There are no restrictions on the number of bedrooms in a house, he said, as long as the parcel is big enough to provide septic. So far, the largest house in Carova is 23 bedrooms, and there are numerous houses with 10 to 18 bedrooms.
Yet, with no central water or wastewater system in Carova — it’s all wells and septic tanks — and a high water table, Woody said, there are legitimate concerns about how much capacity remains for growth.
A Beach Driving committee last year recommended that the county hire a consultant to conduct a study on establishing a permit system for off-road vehicles. It also recommended that numerous improvements be provided, including educational signs, a bathhouse, air stations and better ramp maintenance. Some recommendations have been implemented, but the permit system is not one of them.
Currituck County recognizes the value of an infrastructure study in Carova to determine what must be addressed as the community continues to accommodate more visitors and more development, Woody said. But so far, he agreed that issues have mostly been dealt with in a piecemeal, as- needed, basis.
“We haven’t stepped back,” he said, “and really looked at that area comprehensively to project into the future the need for planning.”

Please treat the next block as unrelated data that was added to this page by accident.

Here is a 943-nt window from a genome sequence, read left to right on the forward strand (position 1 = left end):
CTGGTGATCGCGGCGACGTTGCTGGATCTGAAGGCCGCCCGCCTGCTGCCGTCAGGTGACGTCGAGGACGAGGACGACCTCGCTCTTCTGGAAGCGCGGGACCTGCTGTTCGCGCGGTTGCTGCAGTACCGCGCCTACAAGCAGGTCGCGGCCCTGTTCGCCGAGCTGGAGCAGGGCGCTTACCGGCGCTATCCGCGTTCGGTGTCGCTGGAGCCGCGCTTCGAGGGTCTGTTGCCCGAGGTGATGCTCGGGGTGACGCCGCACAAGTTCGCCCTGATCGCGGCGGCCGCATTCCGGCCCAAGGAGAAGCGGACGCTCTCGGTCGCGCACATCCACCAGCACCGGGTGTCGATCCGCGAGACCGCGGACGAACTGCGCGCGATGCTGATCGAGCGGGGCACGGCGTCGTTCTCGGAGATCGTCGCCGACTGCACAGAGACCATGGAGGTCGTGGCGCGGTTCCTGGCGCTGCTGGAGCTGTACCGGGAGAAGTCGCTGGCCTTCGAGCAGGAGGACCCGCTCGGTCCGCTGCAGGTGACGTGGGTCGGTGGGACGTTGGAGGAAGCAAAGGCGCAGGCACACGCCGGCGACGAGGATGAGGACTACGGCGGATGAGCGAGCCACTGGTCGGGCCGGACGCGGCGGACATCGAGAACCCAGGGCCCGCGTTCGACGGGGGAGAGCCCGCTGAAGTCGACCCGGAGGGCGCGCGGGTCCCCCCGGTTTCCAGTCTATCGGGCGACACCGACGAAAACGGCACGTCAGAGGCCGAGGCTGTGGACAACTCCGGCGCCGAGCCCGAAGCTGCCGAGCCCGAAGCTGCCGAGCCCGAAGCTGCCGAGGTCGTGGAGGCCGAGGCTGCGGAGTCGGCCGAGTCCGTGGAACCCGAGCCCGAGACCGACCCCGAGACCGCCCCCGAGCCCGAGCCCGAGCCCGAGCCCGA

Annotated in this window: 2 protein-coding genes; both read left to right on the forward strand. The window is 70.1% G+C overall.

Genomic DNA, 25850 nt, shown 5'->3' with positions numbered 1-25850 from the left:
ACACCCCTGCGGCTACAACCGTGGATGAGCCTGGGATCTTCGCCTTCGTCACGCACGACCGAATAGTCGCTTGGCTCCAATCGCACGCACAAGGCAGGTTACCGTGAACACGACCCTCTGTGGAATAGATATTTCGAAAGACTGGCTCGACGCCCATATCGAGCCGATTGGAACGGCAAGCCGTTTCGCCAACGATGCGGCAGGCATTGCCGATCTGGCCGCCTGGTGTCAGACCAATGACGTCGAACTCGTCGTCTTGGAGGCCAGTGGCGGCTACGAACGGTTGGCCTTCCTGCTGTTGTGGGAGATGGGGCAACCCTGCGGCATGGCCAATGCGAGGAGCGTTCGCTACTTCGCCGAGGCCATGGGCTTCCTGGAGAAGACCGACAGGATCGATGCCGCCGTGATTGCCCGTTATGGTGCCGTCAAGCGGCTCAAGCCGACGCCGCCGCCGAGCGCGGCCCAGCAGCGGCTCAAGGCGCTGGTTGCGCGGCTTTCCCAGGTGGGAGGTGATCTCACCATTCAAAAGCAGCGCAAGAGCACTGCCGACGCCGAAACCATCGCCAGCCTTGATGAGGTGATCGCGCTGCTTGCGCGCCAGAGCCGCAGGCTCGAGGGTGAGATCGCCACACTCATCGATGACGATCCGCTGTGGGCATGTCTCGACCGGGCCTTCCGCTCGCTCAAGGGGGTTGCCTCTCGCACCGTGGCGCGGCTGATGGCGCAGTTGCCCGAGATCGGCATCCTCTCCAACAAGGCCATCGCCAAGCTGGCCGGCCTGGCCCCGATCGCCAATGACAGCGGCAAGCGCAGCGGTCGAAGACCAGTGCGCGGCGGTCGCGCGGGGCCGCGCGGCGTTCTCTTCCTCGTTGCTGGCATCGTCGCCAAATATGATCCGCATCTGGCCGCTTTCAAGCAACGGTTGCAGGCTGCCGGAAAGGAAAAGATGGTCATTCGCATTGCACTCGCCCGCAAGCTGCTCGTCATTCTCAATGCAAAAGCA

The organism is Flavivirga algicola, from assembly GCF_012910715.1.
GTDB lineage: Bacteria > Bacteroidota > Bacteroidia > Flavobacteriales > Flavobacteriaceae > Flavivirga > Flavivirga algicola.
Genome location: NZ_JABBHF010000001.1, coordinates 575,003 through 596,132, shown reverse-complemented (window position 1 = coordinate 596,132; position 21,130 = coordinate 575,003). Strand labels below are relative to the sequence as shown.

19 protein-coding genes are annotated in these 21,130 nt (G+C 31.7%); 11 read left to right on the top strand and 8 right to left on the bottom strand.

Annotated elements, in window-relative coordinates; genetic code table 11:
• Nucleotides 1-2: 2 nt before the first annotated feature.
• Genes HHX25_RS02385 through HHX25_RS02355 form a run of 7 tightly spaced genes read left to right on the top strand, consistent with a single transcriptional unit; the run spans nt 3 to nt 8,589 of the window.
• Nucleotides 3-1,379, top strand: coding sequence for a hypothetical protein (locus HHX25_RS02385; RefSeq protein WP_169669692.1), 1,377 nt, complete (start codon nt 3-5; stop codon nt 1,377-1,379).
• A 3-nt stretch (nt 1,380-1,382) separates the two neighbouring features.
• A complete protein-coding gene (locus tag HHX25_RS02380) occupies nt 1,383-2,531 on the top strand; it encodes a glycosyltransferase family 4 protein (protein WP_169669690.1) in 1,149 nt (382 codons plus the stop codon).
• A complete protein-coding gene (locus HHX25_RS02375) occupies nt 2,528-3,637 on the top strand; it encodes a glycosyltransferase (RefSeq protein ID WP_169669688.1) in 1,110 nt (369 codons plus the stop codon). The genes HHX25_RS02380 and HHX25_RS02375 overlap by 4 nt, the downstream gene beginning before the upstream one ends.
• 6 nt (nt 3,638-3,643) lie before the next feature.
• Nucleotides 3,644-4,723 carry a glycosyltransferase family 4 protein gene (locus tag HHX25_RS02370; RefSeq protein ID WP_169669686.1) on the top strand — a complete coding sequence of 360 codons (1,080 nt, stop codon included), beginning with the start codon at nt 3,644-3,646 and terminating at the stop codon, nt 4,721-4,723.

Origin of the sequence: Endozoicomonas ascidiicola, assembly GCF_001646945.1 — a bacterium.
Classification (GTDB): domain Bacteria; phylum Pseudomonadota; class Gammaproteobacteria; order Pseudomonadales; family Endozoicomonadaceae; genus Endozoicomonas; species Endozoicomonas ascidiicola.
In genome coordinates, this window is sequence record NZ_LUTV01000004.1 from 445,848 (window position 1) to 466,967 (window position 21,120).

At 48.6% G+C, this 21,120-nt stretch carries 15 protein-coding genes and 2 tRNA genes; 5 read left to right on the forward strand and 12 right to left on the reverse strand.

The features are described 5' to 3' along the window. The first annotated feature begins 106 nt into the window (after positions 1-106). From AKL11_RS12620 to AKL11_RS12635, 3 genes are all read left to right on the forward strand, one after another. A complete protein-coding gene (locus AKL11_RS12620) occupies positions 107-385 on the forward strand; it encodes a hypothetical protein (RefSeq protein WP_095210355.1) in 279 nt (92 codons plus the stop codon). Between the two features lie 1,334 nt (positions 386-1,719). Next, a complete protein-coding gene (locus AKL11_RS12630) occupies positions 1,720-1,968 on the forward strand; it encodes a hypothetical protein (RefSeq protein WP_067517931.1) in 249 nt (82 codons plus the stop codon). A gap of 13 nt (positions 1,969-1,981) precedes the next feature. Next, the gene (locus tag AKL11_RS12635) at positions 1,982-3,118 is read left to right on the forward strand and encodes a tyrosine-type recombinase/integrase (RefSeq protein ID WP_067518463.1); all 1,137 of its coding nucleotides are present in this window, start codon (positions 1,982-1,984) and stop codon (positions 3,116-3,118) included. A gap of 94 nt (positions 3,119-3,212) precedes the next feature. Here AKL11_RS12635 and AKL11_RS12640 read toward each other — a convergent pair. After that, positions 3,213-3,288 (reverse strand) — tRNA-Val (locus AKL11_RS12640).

If the Mid-Currituck Bridge is built, whether more people come or not, Carova will become more accessible.
But the bridge is not necessarily a done deal. In addition to stiff opposition from a substantial number of northern beach residents, the bridge is vulnerable to cuts in the state budget and to lawsuits. Although the project would be partially funded by user tolls, it is also dependent on millions of tax dollars toward payments on revenue bonds.
So-called “gap funding” appropriations for the bridge and another toll project in Gaston County were cut from this year’s budget because they were not expected to be needed until June 30, 2013, said Greer Beaty, a state Department of Transportation spokeswoman.
The Currituck project’s record of decision, the last step required before construction can begin, is expected any time now, Beaty said. After that issued, those objecting to the project have 180 days to file a lawsuit.
Barring legal action, Beaty said that DOT has “other resources that we can and will use” to move the project forward if the $28 million in gap funding is not restored.
Bridge opponent Jen Symonds, an Aydlett resident and a founder of No Mid-Currituck Bridge, however, said she believes the Currituck bridge may be doomed by a combined loss of political support and lack of money. It’s difficult to defend, she said, spending $660 million — and charging a $28 toll each way — to save tourists an hour of driving about 26 days a year.
“My understanding is that the GOP leadership does not think this is a viable project,” Symonds said. “I don’t think it’s going to get the funding. I think the days of mega-projects for powerful politicians are gone. The state can’t afford it.”